. "2 Key Issues." Review of the U.S. Climate Change Science Program's Synthesis and Assessment Product 1.3: Reanalyses of Historical Climate Data for Key Atmospheric Features: Implications for Attribution of Causes of Observed Change. Washington, DC: The National Academies Press, 2008.
The following HTML text is provided to enhance online
readability. Many aspects of typography translate only awkwardly to HTML.
Please use the page image
as the authoritative form to ensure accuracy.
Review of the U.S. Climate Change Science Program’s Synthesis and Assessment Product 1.3: Reanalyses of Historical Climate Data for Key Atmospheric Features: Implications for Attribution of Causes of Observed Change
While current reanalysis products provide a foundation for climate research, reanalysis data are now used in an increasing range of commercial and business applications, such as energy (supply/demand analysis, assessing locations for wind power generation), agriculture, water resource management, insurance and reinsurance. Thus the Climate Change Science Program’s (CCSP) Synthesis and Assessment Product (SAP) 1.3 will potentially be very beneficial to all stakeholders of climate change science. The committee commends CCSP and the National Oceanic and Atmospheric Administration (NOAA) for emphasizing the need to address this important topic.
This chapter outlines the major issues that, from the point of view of the review committee, the authors should strongly consider addressing in the revised version of SAP 1.3. In some cases, findings are simply noted without explicit recommendations. In other cases, the committee provides either a direct recommendation or alternatives for the authors to consider as they address the review findings. In subsequent chapters of this report, the committee provides further overarching thoughts on the draft document and findings and recommendations specific to individual chapters of the draft. Comments regarding key issues follow.
The committee finds that in general, the authors nicely summarize the capability of current reanalysis for quantifying climate variations and long-term trends. SAP 1.3 appears to be scientifically objective and policy neutral. In cases where the results of SAP 1.3 are compared with existing peer-reviewed literature, the SAP 1.3 results are consistent with existing data. However, a significant fraction of the SAP 1.3 results is not compared with peer-reviewed literature and the authors are encouraged to compare their results with the peer-reviewed literature whenever possible. The authors correctly point out that the strength of current atmospheric reanalysis is its global coverage and complete description of atmospheric states, and that the reanalysis is best used for quantifying atmospheric processes at synoptic to decadal time scales (including describing the El Niño-Southern Oscillation (ENSO) and the spatial patterns of atmospheric modes such as the Pacific-North America Oscillation (PNA), the North Atlantic Oscillation (NAO)) , but not appropriate for longer-term changes (for example trends in precipitation, atmospheric water vapor or even surface air temperature). The authors rightly state that substantial efforts are needed to correct biases and discontinuities in various observational data before they are assimilated into reanalysis. The committee commends the authors for clearly stating their goals and their intended audience and for their fidelity in following the prospectus.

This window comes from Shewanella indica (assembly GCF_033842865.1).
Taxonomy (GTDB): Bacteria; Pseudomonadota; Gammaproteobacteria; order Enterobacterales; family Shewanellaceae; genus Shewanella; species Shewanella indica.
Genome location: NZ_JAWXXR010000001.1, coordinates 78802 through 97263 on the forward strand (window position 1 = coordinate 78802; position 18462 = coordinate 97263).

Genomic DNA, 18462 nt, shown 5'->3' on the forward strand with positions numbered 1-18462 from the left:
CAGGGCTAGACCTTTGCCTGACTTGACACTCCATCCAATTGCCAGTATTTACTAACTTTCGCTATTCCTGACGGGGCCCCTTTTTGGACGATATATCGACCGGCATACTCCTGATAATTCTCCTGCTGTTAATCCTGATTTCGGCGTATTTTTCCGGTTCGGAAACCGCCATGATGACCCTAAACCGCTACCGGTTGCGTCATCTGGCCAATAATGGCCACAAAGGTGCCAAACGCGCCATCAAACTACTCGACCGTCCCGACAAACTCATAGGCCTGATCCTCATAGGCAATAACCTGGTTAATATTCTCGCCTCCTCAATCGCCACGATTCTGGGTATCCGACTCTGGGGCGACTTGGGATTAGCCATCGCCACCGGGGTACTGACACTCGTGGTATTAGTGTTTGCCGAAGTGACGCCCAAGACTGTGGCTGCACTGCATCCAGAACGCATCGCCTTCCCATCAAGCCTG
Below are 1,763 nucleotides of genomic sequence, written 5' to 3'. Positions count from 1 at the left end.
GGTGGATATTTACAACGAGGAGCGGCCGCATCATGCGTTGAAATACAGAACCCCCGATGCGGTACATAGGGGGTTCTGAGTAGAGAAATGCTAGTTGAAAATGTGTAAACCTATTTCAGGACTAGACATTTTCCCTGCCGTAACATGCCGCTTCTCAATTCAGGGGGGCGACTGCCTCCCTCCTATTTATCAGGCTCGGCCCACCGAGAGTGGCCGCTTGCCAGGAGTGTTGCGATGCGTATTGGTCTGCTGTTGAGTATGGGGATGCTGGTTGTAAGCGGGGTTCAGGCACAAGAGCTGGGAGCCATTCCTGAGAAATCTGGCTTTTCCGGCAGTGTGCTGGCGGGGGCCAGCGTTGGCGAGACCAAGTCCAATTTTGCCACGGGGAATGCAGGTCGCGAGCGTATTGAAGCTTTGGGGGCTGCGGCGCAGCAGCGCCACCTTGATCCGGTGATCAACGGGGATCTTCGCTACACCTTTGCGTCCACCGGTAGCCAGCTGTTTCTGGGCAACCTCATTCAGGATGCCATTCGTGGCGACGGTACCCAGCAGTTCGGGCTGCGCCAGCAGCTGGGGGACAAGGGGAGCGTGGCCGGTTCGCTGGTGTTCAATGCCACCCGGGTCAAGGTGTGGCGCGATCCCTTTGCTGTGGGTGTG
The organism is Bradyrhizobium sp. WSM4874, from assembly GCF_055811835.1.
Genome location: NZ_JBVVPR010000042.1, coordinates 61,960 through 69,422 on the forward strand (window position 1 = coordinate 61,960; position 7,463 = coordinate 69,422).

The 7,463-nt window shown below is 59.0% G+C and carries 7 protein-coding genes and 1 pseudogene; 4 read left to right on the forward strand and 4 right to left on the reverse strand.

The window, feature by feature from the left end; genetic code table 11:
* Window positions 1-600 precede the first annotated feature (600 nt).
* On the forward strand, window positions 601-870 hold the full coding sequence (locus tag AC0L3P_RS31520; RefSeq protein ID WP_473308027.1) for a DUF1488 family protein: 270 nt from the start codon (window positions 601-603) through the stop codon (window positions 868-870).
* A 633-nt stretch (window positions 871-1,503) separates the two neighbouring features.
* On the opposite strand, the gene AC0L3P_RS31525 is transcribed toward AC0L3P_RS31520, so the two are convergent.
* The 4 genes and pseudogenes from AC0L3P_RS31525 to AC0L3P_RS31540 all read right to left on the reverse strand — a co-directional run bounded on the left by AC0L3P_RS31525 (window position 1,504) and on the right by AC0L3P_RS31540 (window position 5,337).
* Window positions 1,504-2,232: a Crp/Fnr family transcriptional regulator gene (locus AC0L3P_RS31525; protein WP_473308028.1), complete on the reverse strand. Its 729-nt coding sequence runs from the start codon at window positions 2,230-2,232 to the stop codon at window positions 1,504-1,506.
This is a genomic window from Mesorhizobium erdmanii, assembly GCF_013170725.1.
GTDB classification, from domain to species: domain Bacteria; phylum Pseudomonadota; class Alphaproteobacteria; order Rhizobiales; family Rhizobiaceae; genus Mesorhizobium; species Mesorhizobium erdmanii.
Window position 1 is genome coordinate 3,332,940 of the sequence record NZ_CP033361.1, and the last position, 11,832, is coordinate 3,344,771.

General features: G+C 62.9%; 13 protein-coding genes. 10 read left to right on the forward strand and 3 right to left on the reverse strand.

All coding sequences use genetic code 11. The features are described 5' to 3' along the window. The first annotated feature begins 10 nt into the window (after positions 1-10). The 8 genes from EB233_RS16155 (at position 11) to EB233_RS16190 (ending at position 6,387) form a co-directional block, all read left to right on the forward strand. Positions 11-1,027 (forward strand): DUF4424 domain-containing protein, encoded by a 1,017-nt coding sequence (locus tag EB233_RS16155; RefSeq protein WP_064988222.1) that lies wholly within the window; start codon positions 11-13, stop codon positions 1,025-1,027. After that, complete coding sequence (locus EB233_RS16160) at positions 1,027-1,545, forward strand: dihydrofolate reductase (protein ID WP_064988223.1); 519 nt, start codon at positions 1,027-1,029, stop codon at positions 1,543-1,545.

The primary issues identified by the committee focus on the effectiveness of the document’s presentation, level of technicality and organization, as well as accessibility of the document to its target audiences. The committee identified the following issues and offers suggestions on how to improve the document.
The title and contents of the document are not entirely consistent. The title of the present draft, “Reanalyses of Historical Climate Data for Key Atmospheric Features: Implications for Attribution of Causes of Observed Change,” correctly suggests that reanalysis data is useful for attributing the causes of observed climate change. This link, however, is often missing and attribution is not tied to reanalysis directly. All